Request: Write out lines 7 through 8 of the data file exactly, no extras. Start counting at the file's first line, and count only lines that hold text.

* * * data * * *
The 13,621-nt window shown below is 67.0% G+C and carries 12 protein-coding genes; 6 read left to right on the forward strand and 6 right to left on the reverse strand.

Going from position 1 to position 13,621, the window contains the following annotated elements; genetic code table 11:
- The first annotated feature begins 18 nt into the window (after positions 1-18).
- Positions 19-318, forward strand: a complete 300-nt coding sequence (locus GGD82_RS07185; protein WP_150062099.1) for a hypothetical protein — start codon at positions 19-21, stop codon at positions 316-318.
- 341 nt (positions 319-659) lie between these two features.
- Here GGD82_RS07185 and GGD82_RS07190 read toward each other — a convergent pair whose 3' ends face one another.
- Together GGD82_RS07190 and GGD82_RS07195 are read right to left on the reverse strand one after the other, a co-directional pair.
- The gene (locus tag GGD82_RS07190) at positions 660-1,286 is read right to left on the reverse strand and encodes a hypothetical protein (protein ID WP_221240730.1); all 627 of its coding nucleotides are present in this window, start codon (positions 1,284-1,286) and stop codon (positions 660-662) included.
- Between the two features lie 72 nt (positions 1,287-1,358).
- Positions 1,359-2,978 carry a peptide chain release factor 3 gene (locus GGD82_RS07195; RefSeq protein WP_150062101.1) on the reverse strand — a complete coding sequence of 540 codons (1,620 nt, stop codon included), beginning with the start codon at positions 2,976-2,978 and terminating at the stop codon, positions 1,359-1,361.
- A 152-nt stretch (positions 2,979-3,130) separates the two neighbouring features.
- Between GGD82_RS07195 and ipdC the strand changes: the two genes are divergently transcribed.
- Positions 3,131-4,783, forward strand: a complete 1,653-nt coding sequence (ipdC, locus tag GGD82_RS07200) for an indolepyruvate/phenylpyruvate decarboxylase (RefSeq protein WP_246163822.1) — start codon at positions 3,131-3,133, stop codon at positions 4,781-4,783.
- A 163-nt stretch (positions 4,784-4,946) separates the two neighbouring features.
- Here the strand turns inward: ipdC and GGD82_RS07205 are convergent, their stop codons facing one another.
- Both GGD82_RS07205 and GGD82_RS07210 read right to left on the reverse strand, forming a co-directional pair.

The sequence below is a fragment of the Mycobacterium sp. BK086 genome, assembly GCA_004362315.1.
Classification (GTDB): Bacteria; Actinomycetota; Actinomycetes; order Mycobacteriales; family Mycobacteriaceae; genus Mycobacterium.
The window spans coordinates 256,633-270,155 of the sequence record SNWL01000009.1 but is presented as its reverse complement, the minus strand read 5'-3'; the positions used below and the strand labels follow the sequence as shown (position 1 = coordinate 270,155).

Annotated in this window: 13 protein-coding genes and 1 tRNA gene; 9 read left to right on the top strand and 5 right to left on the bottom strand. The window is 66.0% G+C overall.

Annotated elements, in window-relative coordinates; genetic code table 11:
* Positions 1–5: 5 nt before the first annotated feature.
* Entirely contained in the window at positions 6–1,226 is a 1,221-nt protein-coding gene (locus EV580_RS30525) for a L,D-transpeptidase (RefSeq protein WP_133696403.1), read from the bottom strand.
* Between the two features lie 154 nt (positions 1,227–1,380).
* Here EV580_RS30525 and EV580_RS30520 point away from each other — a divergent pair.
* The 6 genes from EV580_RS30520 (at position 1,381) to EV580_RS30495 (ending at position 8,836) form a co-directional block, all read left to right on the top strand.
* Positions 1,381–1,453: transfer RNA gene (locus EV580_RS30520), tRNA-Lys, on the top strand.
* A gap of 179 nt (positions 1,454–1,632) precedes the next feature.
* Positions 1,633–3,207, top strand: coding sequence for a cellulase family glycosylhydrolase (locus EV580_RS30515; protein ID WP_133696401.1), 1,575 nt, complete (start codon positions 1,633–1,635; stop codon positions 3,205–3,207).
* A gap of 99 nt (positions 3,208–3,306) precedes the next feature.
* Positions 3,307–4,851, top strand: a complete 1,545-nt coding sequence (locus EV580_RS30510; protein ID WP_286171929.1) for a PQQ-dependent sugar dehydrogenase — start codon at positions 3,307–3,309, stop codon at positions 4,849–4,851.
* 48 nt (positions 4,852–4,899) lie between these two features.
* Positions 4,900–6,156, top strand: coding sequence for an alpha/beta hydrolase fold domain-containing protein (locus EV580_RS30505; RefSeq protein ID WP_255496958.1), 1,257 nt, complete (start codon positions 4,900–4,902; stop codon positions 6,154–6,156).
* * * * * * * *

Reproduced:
- Together GGD82_RS07190 and GGD82_RS07195 are read right to left on the reverse strand one after the other, a co-directional pair.
- The gene (locus tag GGD82_RS07190) at positions 660-1,286 is read right to left on the reverse strand and encodes a hypothetical protein (protein ID WP_221240730.1); all 627 of its coding nucleotides are present in this window, start codon (positions 1,284-1,286) and stop codon (positions 660-662) included.